The load of the steel columns is transferred to the ground through the concrete foundations. As the stresses in steel are much higher than those in concrete, the forces from the column, which are concentrated in the thin walls, must be distributed at the foot of the column over a larger area so that the pressure in the concrete foundation is within the allowed limits. Therefore the steel column needs a foot in the form of a steel plate.
1. The stress in the concrete below the base plate is lower at the edge and increases to its maximum below the column (1). For static calculation, the stresses in the concrete under the base plate are generally calculated with an even distribution (2).
2. Due to the column forces, bending stress occurs in the base plate. To receive these stresses, the base plate must be dimensioned with sufficient thickness or must have stiffening ribs.
3. In addition to the vertical load, the fixed column is also exposed to the bending moment.
Diagram 1 – The bending moment is small in relation to the vertical force.
Diagram 2 – At higher bending moments, tensile forces occur at the edge of the base plate, which must be accepted by appropriate anchors.
4. Due to different construction tolerances, the upper surface of the foundation is held around 30 mm deeper than the lower surface of the base plate. During installation, the column is placed on levelling nuts, which allows subsequent adjustment of the column.
5. After the adjustment is completed, the gap under the base plate is filled with special high-quality concrete/grout.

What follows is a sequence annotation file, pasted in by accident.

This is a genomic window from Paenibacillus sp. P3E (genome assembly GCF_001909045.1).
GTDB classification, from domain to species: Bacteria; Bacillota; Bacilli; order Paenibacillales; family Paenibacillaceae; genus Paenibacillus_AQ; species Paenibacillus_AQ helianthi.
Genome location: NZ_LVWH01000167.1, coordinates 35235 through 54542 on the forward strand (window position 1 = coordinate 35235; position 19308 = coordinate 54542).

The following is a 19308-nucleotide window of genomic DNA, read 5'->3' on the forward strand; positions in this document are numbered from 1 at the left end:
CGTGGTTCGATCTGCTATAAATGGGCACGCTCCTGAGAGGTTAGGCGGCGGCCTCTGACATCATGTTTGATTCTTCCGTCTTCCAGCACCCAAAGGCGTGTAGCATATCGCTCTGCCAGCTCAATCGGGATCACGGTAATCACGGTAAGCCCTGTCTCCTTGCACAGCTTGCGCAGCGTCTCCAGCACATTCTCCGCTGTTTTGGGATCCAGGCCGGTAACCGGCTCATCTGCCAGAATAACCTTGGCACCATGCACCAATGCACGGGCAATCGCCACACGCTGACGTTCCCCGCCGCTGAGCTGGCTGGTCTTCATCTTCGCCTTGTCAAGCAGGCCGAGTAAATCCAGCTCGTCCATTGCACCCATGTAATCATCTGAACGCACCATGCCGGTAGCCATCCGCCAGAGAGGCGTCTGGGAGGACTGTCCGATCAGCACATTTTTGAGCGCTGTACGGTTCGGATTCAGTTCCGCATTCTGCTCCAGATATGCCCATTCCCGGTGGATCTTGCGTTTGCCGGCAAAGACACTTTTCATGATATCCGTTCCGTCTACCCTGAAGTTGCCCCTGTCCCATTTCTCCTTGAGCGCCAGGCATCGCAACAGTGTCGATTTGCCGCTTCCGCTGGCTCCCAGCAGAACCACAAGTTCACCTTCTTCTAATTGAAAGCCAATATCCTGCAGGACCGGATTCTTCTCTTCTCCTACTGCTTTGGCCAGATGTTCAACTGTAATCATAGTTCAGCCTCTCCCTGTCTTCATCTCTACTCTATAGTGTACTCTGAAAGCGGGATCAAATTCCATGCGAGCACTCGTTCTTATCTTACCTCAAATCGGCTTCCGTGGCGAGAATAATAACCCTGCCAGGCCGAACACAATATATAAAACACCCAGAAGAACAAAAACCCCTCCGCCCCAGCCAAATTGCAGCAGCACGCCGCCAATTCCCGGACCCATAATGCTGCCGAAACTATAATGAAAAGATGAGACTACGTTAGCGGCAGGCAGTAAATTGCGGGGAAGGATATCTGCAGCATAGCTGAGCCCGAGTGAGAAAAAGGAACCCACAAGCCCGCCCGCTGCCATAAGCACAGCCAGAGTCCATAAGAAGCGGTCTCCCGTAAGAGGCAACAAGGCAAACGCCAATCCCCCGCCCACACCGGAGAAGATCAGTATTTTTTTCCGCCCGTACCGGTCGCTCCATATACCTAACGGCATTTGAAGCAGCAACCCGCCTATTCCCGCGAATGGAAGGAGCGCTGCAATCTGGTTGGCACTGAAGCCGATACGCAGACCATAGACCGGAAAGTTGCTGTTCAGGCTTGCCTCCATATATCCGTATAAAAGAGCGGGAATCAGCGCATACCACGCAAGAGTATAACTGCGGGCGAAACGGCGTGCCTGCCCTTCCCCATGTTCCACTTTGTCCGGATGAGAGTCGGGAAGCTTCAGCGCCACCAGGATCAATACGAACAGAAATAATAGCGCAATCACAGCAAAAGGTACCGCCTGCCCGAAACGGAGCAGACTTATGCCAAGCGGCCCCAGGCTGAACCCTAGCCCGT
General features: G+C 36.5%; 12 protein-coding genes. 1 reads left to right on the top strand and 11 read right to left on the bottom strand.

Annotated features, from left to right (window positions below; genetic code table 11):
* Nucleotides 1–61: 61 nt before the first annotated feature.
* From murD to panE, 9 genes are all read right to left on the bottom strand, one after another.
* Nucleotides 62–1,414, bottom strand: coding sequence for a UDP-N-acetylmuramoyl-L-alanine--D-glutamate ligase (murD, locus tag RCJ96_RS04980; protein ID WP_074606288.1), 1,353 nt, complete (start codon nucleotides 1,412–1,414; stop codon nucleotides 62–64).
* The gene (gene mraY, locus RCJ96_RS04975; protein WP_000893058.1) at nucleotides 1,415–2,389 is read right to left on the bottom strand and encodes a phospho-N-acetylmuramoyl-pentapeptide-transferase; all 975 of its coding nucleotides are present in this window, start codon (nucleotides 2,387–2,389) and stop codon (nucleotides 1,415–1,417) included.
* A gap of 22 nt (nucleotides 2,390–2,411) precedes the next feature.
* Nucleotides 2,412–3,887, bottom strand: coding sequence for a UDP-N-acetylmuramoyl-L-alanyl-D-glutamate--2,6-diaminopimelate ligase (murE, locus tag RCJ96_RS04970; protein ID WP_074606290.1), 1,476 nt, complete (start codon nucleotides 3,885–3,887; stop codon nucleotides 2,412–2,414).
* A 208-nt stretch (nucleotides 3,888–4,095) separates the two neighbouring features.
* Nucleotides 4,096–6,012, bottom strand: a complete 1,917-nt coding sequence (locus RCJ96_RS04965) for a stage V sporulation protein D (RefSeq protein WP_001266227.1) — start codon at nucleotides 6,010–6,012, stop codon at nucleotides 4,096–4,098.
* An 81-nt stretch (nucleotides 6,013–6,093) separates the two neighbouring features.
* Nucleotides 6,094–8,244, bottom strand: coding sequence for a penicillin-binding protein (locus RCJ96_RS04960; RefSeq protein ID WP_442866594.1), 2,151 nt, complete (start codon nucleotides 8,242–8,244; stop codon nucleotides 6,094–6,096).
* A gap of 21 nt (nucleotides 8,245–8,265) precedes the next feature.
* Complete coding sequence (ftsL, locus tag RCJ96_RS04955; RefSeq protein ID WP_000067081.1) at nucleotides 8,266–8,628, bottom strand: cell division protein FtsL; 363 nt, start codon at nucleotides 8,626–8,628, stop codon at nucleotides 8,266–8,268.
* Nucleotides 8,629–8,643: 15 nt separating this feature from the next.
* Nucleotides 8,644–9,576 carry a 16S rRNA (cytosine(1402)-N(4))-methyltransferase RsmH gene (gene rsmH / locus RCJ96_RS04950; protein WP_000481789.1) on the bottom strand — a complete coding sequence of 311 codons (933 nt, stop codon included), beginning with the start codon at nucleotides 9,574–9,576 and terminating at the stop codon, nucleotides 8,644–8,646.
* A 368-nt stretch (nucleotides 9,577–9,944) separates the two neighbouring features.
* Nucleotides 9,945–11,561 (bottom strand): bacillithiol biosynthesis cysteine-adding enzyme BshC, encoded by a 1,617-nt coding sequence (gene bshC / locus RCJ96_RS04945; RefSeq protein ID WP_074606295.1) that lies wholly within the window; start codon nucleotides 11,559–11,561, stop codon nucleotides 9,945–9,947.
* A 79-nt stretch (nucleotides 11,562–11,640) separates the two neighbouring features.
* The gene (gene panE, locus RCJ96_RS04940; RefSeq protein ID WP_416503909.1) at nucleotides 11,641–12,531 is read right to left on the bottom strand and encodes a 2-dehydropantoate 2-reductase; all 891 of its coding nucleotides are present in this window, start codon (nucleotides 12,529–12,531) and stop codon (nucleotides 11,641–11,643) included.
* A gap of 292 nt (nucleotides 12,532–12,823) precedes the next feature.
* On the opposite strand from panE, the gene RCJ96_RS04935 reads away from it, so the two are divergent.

6. The thick base plate under the pillar requires more material but less workshop time compared to Figure 8. Also, this type of base plate has a lower construction height.
7. The pipes are also placed on a base plate without ribs. For thin plates, radially positioned ribs are required.
8. Making a base plate for a column of H profiles with a thin plate and ribs. The ribs are placed on the flanges and on the profile web. This construction of the base plate weighs less than the previous one in Figure 6, but it has a higher construction height and is more expensive. The facade elements should also be positioned higher from the ground level so there is no collision with the ribs.
9. A box-shaped column with a thin base plate. The ribs transfer the forces to the walls of the profile section.
10. For the transfer of horizontal forces to the foundations (shear force transfer), the anchor rods and the frictional force due to the load on the column is often sufficient. At higher horizontal forces and lower loads or negative supporting forces (for example, due to wind), additional parts should be welded under the base plate for stud effect, which are inserted into the appropriate openings. For example, welded steel blocks or welded profile parts.